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It’s here - Lifetime Deposit concept launched ahead of government reform

PropTech company Canopy is partnering with deposit funding firm Fronted to launch the concept of a lifetime deposit, which can be transferred from one rental property to another. 

This concept is believed to be central to the government’s forthcoming Rental Reform White Paper, expected in the coming months. It echoes a pledge put forward by Prime Minister Boris Johnson back in 2019 when he outlined some ideas for changes within the private rental sector.

A statement from Canopy says the difficulty of awaiting the return of one deposit while having to find another for the next property is one of the biggest issues in a renters’ experience.


Up to this point, when moving between properties, renters have had to put down a new deposit before getting their old one back. On average, this amounts to finding £1,228 for a typical five-week deposit when an equivalent amount of money is tied up elsewhere. 

The Canopy/Fronted lifetime deposit lets renters transfer their deposit from one property to the next.

For customers to qualify they will a deposit protected in one of the three deposit protection schemes. Once Fronted verifies the existing deposit, it pays the new deposit to the new landlord or agent on behalf of the renter. 

The old deposit after deductions is then returned to Fronted to cover the new deposit.

Chris Hutchinson, chief executive of Canopy, says: “Traditional deposits are a significant barrier to people becoming renters in the first instance, and then a further barrier to renters moving home. Lifetime deposits have been an ambition for the industry for years, but a viable solution hasn’t existed to date. 

“Fronted have partnered with the three deposit protection schemes to enable them to offer this solution and we are proud they have chosen Canopy to launch this to market, bringing even more benefit to renters using the Canopy platform.”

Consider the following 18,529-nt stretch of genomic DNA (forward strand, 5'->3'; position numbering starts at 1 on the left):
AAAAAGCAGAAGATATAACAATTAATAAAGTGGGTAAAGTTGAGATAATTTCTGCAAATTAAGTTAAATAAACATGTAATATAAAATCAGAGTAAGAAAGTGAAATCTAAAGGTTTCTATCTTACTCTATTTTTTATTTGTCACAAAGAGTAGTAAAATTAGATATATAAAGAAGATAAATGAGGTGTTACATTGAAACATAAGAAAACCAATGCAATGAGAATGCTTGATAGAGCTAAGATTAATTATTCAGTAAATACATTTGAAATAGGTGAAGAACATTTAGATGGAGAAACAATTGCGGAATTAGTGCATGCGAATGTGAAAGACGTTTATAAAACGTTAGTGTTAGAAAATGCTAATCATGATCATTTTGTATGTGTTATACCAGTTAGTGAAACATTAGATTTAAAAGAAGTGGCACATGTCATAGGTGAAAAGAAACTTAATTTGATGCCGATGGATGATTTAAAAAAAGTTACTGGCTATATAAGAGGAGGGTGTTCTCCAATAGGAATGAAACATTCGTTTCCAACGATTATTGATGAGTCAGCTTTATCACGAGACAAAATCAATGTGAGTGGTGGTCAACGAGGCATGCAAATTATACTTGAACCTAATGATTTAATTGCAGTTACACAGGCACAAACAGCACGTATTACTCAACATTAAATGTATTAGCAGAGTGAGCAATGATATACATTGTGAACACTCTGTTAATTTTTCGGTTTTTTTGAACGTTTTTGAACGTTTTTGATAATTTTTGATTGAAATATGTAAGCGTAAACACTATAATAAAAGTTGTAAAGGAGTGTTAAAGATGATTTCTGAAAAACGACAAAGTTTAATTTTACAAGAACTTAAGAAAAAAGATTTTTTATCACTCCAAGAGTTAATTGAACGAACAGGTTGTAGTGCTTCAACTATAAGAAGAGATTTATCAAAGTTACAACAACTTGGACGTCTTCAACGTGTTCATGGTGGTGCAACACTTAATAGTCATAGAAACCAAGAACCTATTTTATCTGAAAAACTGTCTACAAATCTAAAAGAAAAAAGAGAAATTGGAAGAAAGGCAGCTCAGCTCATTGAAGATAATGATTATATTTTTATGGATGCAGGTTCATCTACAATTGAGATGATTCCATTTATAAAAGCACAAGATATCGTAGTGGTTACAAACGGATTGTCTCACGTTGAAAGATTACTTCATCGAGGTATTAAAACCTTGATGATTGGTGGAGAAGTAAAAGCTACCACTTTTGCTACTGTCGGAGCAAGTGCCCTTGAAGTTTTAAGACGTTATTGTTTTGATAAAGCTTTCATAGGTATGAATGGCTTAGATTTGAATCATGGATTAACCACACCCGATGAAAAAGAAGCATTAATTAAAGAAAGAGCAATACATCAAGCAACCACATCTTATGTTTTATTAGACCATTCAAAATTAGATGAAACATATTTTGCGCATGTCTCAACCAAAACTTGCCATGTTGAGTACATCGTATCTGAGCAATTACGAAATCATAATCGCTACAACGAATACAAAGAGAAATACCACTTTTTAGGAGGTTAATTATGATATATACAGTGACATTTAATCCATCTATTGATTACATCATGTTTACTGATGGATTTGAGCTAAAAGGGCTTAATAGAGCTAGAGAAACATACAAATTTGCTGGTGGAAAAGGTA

And Fronted’s chief executive Jamie Campbell adds: “There is about to be a big shake up in the deposit market. “Lifetime Deposit” could make existing solutions obsolete for most renters moving between properties. We strongly believe in Canopy’s vision and this partnership gives additional credibility to our model and our future plans for Fronted.”

Canopy claims its ambition is to build ”an eco-system for renters, letting agents and landlords that improves the lives of rental households by providing access to tools, products and services that fix the pain points associated with renting and enable them to improve their financial health.”

  • icon

    The old deposit after deductions is then returned to Fronted to cover the new deposit. So if most of the deposit is claimed by the first landlord what happens?

    Kristjan Byfield

    It's underwritten by an insurance policy (the tenant is required to top up 'missing funds')- if you visit the getfronted website they have quite a lot of info.


    All due respect Kristian Byfield, but you're talking nonsense and clearly have a vested interest here. There's no need for middemen, insurance models, or anything else here. Efficient use of the tenancy deposit schemes and making sure you're a conscientious tenant will cover anyone for their entire renting life.

  • Kristjan Byfield

    Ongoing innovation in this space is good to see- the guys at Fronted have been looking at this for a while now and the insurance model (debated by many in this space for several years now) appears the most viable to facilitating a Lifetime Deposit. As long as the insurance is robust enough this should be perfectly workable.
    We are working on initiatives at The Depositary alongside deposit scheme partners that will offer another viable alternative to this approach- more on this in the coming weeks we hope.

  • icon

    You seem to know absolutely nothing about the PRS !

  • jeremy clarke

    And how long before the insurance companies decide it isn't viable? It will take a few years during which time policy costs will rise as this is going to be a high risk area. Who pays the premium, cannot ask tenants to pay, will landlords be expected to absorb yet another cost? As I say every time, it needs to be trialled by penny shelter and the MPs who are promoting it for 5 years before going live.


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